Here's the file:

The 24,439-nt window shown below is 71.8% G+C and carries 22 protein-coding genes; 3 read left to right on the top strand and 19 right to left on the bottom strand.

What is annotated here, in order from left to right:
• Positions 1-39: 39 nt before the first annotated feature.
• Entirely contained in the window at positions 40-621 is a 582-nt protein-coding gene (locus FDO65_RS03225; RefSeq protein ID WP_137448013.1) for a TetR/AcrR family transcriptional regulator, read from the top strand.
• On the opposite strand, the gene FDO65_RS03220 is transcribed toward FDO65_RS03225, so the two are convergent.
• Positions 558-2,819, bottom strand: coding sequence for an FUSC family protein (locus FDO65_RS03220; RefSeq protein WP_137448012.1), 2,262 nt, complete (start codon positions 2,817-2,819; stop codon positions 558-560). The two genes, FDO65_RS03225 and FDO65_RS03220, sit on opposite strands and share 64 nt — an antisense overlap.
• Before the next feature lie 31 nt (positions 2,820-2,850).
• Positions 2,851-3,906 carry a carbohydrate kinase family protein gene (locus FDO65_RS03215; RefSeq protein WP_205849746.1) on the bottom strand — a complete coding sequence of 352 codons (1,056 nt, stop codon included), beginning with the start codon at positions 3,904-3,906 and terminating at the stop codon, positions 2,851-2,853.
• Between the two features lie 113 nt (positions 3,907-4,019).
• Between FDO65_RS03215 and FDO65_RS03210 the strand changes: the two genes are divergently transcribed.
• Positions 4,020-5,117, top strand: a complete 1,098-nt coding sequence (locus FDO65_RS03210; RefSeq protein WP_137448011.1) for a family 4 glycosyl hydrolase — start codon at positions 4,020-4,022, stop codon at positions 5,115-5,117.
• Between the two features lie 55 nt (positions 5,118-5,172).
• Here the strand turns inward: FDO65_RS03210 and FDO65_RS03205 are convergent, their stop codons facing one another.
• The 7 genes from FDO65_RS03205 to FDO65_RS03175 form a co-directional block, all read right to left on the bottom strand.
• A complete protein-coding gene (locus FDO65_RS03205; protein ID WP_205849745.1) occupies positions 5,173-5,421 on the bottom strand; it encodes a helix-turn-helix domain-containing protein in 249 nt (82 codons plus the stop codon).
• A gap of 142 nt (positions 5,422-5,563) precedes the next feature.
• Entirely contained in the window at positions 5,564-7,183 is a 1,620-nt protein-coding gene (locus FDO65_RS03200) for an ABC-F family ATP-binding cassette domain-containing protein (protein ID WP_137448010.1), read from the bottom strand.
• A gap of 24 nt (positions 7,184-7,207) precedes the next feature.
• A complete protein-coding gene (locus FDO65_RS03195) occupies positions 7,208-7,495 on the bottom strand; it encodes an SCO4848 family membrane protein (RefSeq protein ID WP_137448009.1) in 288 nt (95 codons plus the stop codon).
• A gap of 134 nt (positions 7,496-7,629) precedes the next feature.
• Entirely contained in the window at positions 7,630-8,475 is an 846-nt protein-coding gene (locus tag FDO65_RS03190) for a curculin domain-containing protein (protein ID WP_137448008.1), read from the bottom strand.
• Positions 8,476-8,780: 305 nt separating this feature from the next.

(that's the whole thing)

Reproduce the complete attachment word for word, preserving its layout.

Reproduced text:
The 24,439-nt window shown below is 71.8% G+C and carries 22 protein-coding genes; 3 read left to right on the top strand and 19 right to left on the bottom strand.

What is annotated here, in order from left to right:
• Positions 1-39: 39 nt before the first annotated feature.
• Entirely contained in the window at positions 40-621 is a 582-nt protein-coding gene (locus FDO65_RS03225; RefSeq protein ID WP_137448013.1) for a TetR/AcrR family transcriptional regulator, read from the top strand.
• On the opposite strand, the gene FDO65_RS03220 is transcribed toward FDO65_RS03225, so the two are convergent.
• Positions 558-2,819, bottom strand: coding sequence for an FUSC family protein (locus FDO65_RS03220; RefSeq protein WP_137448012.1), 2,262 nt, complete (start codon positions 2,817-2,819; stop codon positions 558-560). The two genes, FDO65_RS03225 and FDO65_RS03220, sit on opposite strands and share 64 nt — an antisense overlap.
• Before the next feature lie 31 nt (positions 2,820-2,850).
• Positions 2,851-3,906 carry a carbohydrate kinase family protein gene (locus FDO65_RS03215; RefSeq protein WP_205849746.1) on the bottom strand — a complete coding sequence of 352 codons (1,056 nt, stop codon included), beginning with the start codon at positions 3,904-3,906 and terminating at the stop codon, positions 2,851-2,853.
• Between the two features lie 113 nt (positions 3,907-4,019).
• Between FDO65_RS03215 and FDO65_RS03210 the strand changes: the two genes are divergently transcribed.
• Positions 4,020-5,117, top strand: a complete 1,098-nt coding sequence (locus FDO65_RS03210; RefSeq protein WP_137448011.1) for a family 4 glycosyl hydrolase — start codon at positions 4,020-4,022, stop codon at positions 5,115-5,117.
• Between the two features lie 55 nt (positions 5,118-5,172).
• Here the strand turns inward: FDO65_RS03210 and FDO65_RS03205 are convergent, their stop codons facing one another.
• The 7 genes from FDO65_RS03205 to FDO65_RS03175 form a co-directional block, all read right to left on the bottom strand.
• A complete protein-coding gene (locus FDO65_RS03205; protein ID WP_205849745.1) occupies positions 5,173-5,421 on the bottom strand; it encodes a helix-turn-helix domain-containing protein in 249 nt (82 codons plus the stop codon).
• A gap of 142 nt (positions 5,422-5,563) precedes the next feature.
• Entirely contained in the window at positions 5,564-7,183 is a 1,620-nt protein-coding gene (locus FDO65_RS03200) for an ABC-F family ATP-binding cassette domain-containing protein (protein ID WP_137448010.1), read from the bottom strand.
• A gap of 24 nt (positions 7,184-7,207) precedes the next feature.
• A complete protein-coding gene (locus FDO65_RS03195) occupies positions 7,208-7,495 on the bottom strand; it encodes an SCO4848 family membrane protein (RefSeq protein ID WP_137448009.1) in 288 nt (95 codons plus the stop codon).
• A gap of 134 nt (positions 7,496-7,629) precedes the next feature.
• Entirely contained in the window at positions 7,630-8,475 is an 846-nt protein-coding gene (locus tag FDO65_RS03190) for a curculin domain-containing protein (protein ID WP_137448008.1), read from the bottom strand.
• Positions 8,476-8,780: 305 nt separating this feature from the next.